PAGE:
SCARY CHRISTMAS Ugly sweaters can’t save a family from its own lack of
seasonal faith in Dougherty’s horror/comedy mishmash.
Back in the good old days (OK, the 1990s), movie theaters in Burlington still had late shows on Christmas Eve. One of my best movie-going experiences was seeing Scream at one of these near-empty pre-Yuletide screenings. Another December 24, I chose a VHS copy of The Ring over a midnight service.
It's not that I hate Christmas. I just find that the season's twinkling lights and good cheer could use a little leavening of terror. (Think of the Ghost of Christmas Yet to Come beckoning Scrooge to his grave.) So if there's an ideal audience for Krampus, a horror comedy about a Christmas demon, I am it. I just wish it stood as a more memorable entry in the minuscule Holly-Decked Evil genre.
Director-cowriter Michael Dougherty made the well-regarded (by horror fans) Halloween anthology Trick 'r Treat. But he takes a softer approach to this PG-13 tale of a kid who unwittingly summons a Christmas demon. The result lands in an uncomfortable netherworld between family film and fright flick — somewhere north of what used to be Tim Burton's sweet spot.
Young Max (Emjay Anthony) has been raised by his German-speaking grandma (Krista Stadler) to revere the Christmas spirit. But his affluent, overworked parents (Toni Collette and Adam Scott) are too busy bickering to feel it, and his downmarket cousins mock his letter to Santa.
Discouraged, the boy crumples and tosses his missive, only to wake the next morning to a holiday hellscape. Snowy gloom blankets the neighborhood, and the family soon discovers that sharp-toothed monsters — parodies of Christmas icons — lurk under the drifts, up the chimney, even inside the wrapped gifts.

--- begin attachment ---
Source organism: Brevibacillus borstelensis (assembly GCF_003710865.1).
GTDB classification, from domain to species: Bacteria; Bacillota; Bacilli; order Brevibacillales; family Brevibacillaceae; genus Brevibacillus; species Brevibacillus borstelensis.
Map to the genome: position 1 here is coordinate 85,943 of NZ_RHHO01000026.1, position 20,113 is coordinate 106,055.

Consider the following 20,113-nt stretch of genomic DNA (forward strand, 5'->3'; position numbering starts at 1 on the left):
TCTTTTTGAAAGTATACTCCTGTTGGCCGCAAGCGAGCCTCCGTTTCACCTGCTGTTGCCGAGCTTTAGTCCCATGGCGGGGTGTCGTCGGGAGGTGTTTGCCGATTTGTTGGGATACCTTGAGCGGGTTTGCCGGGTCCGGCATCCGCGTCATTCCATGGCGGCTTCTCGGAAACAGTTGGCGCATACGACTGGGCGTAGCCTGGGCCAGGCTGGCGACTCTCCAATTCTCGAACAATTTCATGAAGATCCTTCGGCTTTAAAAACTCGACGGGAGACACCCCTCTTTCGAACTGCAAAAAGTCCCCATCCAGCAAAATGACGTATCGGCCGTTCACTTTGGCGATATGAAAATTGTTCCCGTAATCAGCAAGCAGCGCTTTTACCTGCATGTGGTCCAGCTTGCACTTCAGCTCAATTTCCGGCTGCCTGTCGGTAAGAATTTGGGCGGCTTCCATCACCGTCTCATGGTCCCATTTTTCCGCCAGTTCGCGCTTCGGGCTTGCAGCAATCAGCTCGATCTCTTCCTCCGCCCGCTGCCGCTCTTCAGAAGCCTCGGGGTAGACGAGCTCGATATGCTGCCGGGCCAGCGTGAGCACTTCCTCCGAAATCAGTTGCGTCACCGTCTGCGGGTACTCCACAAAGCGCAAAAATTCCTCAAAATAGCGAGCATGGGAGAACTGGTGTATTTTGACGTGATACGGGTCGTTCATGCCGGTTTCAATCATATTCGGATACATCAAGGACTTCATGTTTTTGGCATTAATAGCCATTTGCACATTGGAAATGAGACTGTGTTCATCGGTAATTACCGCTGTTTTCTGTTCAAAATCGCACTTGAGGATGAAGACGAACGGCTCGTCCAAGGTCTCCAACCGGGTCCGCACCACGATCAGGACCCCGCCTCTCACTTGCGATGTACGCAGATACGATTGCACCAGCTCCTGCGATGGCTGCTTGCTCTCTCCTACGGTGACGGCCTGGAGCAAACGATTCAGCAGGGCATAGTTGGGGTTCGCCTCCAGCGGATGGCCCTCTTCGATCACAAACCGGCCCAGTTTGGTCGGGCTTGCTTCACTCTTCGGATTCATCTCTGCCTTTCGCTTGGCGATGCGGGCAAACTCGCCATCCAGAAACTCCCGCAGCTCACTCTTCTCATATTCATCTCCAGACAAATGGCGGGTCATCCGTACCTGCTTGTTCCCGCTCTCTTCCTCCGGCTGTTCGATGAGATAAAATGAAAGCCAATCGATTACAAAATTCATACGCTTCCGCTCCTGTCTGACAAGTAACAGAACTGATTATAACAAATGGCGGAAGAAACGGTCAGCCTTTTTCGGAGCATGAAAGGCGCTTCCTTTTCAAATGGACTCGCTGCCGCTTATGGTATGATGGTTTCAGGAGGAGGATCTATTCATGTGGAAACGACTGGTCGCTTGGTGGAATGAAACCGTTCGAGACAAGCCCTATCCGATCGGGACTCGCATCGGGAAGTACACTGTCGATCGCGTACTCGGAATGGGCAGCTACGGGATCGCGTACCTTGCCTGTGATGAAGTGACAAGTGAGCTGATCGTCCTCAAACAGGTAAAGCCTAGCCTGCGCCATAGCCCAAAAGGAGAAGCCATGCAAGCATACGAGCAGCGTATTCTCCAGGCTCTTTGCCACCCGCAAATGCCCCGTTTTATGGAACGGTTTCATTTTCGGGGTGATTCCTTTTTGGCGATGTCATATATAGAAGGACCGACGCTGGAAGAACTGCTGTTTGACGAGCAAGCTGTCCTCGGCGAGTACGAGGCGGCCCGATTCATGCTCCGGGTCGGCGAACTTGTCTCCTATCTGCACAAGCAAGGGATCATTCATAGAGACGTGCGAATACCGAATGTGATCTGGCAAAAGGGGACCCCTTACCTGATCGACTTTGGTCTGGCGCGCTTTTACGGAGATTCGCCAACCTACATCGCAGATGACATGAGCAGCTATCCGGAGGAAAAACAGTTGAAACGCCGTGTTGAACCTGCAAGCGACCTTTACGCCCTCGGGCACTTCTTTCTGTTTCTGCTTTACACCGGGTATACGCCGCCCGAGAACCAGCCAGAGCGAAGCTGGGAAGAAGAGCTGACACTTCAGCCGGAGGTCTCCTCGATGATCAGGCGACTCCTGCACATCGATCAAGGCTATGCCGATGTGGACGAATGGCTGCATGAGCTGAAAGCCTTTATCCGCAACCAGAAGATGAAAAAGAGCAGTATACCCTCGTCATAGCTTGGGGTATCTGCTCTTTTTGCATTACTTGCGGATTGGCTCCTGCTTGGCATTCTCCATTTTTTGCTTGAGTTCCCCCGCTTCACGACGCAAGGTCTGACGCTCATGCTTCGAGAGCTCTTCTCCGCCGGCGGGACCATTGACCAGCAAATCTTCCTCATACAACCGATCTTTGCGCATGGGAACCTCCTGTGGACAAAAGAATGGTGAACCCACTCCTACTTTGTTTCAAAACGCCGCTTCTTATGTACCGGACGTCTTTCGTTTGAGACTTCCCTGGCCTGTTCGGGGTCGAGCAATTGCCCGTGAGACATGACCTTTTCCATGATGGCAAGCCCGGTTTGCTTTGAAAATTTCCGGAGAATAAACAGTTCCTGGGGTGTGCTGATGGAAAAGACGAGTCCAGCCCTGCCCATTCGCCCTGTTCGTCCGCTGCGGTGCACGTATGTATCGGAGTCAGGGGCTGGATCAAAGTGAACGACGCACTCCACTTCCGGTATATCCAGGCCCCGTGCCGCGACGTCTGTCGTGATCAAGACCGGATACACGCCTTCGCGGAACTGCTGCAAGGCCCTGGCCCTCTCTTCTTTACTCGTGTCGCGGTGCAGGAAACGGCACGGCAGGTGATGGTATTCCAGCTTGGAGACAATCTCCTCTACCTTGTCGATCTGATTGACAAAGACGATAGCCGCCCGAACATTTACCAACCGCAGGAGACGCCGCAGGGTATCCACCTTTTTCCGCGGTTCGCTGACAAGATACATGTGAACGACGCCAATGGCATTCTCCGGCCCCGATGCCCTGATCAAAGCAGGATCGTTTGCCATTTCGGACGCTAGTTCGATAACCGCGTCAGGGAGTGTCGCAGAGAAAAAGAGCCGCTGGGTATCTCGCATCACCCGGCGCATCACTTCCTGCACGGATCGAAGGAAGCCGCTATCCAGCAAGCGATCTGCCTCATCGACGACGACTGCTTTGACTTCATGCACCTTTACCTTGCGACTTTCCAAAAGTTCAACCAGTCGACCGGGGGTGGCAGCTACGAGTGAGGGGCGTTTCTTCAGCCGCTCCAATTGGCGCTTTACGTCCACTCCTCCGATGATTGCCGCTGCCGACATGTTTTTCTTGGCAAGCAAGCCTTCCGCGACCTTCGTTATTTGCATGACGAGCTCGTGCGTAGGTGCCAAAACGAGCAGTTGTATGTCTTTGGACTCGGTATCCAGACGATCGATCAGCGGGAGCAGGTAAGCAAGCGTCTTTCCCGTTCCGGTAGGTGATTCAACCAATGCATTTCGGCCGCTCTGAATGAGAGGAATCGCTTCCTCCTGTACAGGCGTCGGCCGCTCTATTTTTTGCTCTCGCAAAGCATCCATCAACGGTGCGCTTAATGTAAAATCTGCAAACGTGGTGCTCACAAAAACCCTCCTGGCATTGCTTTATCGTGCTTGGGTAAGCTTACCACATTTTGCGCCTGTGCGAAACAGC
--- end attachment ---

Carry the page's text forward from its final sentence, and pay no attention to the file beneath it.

Those monsters — by far the film's most inventive element — are henchmen of the demon Krampus. In Alpine folklore, he's the one who puts lumps of coal in bad children's stockings; here, we're told that he punishes whole communities for losing the Christmas spirit.
This indiscriminate slaughter seems a bit excessive, but the film never fully embraces the perversity of its conceit. Instead, it milks humor from the culture clash between Max's family and their tacky relations — including David Koechner as a gun-toting paterfamilias — and stages scene after scene of not particularly scary violence. While it's fun to watch people defend themselves against murderous elves and gingerbread men, Dougherty presents these attacks so chaotically that they eventually become a blur.
Lacking fleshed-out, original characters or a solid satirical point of view, Krampus settles for evoking Joe Dante's Gremlins. But, unlike that twisted Christmas classic, it doesn't have a strong protagonist in Max, and it fails to make the liminal space between cute and nasty its own.
To the very last shot, Krampus seems confused about what it is: a heart-warming story of a family bonded by the true spirit of the season (and the murder of animate toys); or a black comedy about fools whose cherished idols are actually bloodthirsty, Lovecraftian monsters. (The movie's Krampus mythology, supplied by Grandma in a creepy animated sequence, leaves room for interpretation as Manichean Christianity or something a lot darker.) Busy covering multiple marketing quadrants, the film never lives up to the wicked promise of its opening sequence: a slow-motion montage of Black Friday commercialist carnage ironically scored to the serene seasonal strains of Bing Crosby.
If you want to see a film that goes full-bore with the "evil Santa" concept, watch the Dutch Saint Nick — which, while uneven, offers genuinely nightmarish scenes of the title character stuffing children in his sack and lugging them up the chimney. But if you're one of the strange few who seek out something to scare them in this time of holly-jolliness, Krampus isn't it.
Director: Michael Dougherty Writer: Todd Casey and Michael Dougherty Producer: Thomas Tull, Jon Jashni, Alex Garcia and Michael Dougherty Cast: Adam Scott, Toni Collette, David Koechner, Allison Tolman, Conchata Ferrell, Emjay Anthony, Stefania Lavie Owen and Krista Stadler
Margot Harrison is the Associate Editor at Seven Days; she coordinates literary and film coverage. In 2005, she won the John D. Donoghue award for arts criticism from the Vermont Press Association.